Another key consideration when training youth populations is biological age vs chronological age. Where the chronological age of two youth athletes may be the same, their biological age can vary greatly, with the onset of adolescence occurring at different times between individuals24. One such way that maturational development can be quantified within youth populations is by measuring the rate of growth height or peak height velocity (PHV), with PHV being defined as the greatest change in vertical growth height25. This normally occurs between the ages of approximately 10 and 11 in girls and 12 and 13 in boys and indicates the onset of puberty and is accompanied with large increases in anabolic hormone concentrations25-27. If a youth athlete has developed a solid foundation of physical literacy prior to reaching PHV, meaning that individual can effectively jump, land, squat, lunge, hinge, push, pull and biomechanically optimally, then such a young athlete is primed to reap the rewards of the favourable anabolic hormonal drive that occurs during adolescence. Hence, with a well-structured performance programme that applies simple progressive overload and a constant reinforcement of good movement quality, such a youth athlete has the potential to gain progressive neuromuscular adaptations throughout adolescence, resulting in increases in athletic performance and robustness to injury28.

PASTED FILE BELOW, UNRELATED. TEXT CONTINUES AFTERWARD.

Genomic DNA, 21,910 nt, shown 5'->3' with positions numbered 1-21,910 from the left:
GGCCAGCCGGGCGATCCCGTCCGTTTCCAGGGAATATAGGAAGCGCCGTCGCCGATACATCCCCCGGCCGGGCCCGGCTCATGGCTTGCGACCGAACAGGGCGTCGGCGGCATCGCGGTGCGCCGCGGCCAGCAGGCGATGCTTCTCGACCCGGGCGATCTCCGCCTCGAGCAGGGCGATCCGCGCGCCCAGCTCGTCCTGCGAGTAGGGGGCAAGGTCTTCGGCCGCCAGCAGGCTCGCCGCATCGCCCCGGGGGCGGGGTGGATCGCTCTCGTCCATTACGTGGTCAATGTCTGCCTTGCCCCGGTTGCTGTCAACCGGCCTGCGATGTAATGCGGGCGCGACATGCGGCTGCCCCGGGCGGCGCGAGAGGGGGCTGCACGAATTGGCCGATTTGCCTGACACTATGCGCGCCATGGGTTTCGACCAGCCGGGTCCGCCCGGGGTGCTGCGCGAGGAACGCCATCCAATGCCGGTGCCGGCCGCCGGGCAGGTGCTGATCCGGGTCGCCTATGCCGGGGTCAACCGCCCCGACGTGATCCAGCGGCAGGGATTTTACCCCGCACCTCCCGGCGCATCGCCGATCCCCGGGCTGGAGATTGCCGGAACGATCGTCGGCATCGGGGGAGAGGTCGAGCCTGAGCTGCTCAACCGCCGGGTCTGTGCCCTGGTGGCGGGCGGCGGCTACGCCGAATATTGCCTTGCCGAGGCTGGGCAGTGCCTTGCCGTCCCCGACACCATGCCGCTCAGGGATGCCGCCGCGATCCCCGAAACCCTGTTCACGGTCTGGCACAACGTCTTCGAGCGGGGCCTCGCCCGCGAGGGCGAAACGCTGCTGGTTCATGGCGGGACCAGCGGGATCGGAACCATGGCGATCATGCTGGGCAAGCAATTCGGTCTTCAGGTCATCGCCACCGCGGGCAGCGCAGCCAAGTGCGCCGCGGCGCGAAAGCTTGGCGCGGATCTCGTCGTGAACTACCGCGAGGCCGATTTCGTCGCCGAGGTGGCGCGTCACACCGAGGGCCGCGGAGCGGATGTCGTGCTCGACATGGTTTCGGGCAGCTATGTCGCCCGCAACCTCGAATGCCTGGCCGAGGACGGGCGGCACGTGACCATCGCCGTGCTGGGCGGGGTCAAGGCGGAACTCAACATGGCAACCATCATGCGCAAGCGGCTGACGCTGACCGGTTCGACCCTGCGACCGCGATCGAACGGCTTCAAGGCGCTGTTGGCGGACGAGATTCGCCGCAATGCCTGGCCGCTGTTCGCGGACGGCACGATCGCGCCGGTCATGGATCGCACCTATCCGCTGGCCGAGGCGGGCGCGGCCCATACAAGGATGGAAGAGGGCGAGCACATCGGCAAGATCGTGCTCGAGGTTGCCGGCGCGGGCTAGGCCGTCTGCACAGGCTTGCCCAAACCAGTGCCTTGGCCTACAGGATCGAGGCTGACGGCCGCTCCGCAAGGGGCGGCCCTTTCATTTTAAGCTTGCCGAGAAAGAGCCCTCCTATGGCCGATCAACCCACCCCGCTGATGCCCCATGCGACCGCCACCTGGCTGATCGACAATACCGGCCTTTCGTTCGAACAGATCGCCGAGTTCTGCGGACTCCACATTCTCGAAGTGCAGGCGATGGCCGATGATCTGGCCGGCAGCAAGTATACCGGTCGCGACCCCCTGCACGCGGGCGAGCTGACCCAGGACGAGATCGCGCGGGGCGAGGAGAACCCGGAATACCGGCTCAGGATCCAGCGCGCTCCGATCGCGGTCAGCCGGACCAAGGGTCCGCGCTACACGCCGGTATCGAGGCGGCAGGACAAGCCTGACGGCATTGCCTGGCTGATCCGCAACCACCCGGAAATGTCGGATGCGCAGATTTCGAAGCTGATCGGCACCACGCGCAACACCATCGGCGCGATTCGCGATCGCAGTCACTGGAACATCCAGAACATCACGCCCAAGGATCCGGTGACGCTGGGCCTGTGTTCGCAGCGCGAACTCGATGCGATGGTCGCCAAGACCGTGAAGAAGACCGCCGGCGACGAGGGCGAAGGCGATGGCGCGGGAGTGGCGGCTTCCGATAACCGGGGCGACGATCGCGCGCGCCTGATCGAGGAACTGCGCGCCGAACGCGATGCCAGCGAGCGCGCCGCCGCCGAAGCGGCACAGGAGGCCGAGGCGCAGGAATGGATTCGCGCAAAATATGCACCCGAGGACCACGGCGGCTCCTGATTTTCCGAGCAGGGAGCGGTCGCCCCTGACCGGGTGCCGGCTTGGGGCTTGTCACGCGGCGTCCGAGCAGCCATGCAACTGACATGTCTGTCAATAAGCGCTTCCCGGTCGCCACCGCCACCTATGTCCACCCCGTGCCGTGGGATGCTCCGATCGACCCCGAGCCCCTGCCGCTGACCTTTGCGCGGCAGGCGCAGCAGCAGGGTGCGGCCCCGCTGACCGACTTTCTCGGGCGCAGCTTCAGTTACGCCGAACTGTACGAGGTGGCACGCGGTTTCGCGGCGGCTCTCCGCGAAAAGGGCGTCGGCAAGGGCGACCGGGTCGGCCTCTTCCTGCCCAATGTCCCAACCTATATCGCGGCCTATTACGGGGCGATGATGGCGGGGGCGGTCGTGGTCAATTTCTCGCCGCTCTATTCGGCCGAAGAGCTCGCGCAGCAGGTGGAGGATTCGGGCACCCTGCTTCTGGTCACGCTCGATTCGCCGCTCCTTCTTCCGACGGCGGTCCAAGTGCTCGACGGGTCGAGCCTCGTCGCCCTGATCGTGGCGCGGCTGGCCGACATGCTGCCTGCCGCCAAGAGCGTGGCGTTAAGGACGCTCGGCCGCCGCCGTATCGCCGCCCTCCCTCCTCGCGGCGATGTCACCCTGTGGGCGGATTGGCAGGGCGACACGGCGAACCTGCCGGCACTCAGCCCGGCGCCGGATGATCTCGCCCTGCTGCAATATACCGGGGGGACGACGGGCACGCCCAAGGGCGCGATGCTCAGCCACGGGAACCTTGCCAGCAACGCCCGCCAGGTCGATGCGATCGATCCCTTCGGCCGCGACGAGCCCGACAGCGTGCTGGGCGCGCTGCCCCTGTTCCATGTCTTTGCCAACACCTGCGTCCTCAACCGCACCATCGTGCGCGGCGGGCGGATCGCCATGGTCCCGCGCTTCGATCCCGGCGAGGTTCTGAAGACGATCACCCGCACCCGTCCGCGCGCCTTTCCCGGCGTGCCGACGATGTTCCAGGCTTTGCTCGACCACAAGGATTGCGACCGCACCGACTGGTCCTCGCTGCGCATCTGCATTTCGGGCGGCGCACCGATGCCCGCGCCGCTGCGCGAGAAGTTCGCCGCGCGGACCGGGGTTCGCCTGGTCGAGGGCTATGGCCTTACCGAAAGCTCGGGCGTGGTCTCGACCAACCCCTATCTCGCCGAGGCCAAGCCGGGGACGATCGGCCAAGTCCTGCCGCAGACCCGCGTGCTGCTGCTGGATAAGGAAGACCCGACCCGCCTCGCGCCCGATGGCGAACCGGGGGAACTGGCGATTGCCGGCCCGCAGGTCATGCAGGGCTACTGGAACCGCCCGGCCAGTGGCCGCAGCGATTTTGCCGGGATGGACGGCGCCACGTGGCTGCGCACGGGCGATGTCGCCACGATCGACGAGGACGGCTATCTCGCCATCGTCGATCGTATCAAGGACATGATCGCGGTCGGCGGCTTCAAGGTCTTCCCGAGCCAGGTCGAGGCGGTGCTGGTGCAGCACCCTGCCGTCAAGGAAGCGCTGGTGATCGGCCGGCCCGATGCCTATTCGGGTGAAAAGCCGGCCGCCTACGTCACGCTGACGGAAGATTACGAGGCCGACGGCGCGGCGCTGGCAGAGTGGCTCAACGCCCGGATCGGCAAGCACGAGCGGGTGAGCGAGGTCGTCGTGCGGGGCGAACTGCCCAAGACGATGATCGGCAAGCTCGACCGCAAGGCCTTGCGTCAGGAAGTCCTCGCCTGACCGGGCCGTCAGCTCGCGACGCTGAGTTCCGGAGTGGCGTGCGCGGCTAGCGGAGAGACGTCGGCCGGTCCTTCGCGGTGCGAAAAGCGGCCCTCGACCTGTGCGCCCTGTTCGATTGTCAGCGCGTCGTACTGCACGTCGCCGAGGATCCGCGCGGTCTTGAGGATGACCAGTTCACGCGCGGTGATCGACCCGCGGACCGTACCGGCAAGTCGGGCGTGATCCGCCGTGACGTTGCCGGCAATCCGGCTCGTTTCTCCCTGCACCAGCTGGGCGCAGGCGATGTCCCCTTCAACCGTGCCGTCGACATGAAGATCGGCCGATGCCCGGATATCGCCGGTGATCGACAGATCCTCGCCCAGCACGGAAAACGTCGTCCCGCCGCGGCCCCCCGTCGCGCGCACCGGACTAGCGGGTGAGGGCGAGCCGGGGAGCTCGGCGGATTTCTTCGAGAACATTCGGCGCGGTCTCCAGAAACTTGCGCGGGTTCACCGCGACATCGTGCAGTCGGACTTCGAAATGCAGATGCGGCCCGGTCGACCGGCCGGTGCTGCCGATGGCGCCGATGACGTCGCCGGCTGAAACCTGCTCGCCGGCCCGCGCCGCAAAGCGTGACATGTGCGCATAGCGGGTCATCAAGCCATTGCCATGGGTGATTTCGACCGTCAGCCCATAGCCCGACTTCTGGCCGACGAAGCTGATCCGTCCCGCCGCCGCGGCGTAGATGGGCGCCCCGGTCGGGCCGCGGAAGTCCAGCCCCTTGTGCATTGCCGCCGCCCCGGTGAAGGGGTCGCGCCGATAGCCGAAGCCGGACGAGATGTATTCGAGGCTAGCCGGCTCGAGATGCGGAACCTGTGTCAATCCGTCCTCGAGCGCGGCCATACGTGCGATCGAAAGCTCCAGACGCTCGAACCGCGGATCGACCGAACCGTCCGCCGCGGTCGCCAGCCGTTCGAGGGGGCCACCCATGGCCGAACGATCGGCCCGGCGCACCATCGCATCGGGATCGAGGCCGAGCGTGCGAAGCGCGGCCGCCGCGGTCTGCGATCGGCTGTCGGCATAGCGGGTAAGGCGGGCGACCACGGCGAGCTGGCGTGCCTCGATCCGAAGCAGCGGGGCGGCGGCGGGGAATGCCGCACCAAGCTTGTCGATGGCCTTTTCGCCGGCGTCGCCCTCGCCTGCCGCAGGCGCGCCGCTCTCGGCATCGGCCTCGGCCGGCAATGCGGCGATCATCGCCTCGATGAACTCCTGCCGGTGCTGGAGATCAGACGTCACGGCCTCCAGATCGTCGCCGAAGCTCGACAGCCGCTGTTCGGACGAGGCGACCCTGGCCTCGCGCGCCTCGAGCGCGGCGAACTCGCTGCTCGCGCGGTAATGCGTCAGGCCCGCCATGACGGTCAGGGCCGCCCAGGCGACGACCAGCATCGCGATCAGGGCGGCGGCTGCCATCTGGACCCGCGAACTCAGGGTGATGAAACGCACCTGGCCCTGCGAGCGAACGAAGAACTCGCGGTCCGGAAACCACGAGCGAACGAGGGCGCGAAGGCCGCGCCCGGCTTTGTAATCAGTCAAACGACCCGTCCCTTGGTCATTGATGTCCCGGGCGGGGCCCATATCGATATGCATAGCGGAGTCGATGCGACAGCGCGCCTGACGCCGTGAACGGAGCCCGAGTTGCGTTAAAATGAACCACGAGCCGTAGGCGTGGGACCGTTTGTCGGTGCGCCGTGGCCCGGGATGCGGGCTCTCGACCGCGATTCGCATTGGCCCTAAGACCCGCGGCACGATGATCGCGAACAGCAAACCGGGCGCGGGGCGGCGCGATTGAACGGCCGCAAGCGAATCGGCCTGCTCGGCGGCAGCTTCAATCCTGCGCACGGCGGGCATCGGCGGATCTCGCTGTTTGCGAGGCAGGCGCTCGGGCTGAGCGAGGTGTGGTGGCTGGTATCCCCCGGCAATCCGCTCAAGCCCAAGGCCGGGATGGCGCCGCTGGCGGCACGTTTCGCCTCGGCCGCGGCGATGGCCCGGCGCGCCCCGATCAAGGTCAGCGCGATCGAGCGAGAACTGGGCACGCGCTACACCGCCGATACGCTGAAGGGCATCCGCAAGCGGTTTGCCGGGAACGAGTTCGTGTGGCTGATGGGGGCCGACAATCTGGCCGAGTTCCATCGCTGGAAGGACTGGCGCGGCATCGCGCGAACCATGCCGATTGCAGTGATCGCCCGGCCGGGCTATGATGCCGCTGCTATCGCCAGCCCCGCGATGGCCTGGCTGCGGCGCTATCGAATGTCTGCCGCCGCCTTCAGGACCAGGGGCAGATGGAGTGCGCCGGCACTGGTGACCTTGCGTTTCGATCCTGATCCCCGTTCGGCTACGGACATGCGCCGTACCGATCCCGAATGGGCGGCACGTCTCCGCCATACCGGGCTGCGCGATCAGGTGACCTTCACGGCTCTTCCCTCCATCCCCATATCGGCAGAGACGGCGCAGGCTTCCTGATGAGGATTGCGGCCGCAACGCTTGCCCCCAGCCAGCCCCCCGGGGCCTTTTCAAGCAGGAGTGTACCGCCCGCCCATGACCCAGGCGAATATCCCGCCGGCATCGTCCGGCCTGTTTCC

Long-term athletic development